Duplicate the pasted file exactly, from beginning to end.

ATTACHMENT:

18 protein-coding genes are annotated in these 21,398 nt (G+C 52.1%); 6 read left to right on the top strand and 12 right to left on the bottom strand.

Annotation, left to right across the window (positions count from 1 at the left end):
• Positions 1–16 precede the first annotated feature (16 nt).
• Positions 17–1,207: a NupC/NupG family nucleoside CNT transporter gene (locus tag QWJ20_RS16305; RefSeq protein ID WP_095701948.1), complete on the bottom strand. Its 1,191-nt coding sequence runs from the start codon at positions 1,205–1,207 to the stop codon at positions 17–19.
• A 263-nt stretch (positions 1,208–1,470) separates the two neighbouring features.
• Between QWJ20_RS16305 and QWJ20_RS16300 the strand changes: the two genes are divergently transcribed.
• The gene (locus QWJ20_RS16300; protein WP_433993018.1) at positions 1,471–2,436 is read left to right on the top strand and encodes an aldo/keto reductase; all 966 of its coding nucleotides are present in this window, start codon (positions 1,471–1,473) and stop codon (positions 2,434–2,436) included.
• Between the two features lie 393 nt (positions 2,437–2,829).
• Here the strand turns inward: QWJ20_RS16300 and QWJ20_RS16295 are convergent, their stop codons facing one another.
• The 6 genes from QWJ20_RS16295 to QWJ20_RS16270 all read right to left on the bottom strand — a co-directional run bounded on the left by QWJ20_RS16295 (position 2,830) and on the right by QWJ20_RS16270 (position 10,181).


18 protein-coding genes are annotated in these 21,398 nt (G+C 52.1%); 6 read left to right on the top strand and 12 right to left on the bottom strand.

Annotation, left to right across the window (positions count from 1 at the left end):
• Positions 1–16 precede the first annotated feature (16 nt).
• Positions 17–1,207: a NupC/NupG family nucleoside CNT transporter gene (locus tag QWJ20_RS16305; RefSeq protein ID WP_095701948.1), complete on the bottom strand. Its 1,191-nt coding sequence runs from the start codon at positions 1,205–1,207 to the stop codon at positions 17–19.
• A 263-nt stretch (positions 1,208–1,470) separates the two neighbouring features.
• Between QWJ20_RS16305 and QWJ20_RS16300 the strand changes: the two genes are divergently transcribed.
• The gene (locus QWJ20_RS16300; protein WP_433993018.1) at positions 1,471–2,436 is read left to right on the top strand and encodes an aldo/keto reductase; all 966 of its coding nucleotides are present in this window, start codon (positions 1,471–1,473) and stop codon (positions 2,434–2,436) included.
• Between the two features lie 393 nt (positions 2,437–2,829).
• Here the strand turns inward: QWJ20_RS16300 and QWJ20_RS16295 are convergent, their stop codons facing one another.
• The 6 genes from QWJ20_RS16295 to QWJ20_RS16270 all read right to left on the bottom strand — a co-directional run bounded on the left by QWJ20_RS16295 (position 2,830) and on the right by QWJ20_RS16270 (position 10,181).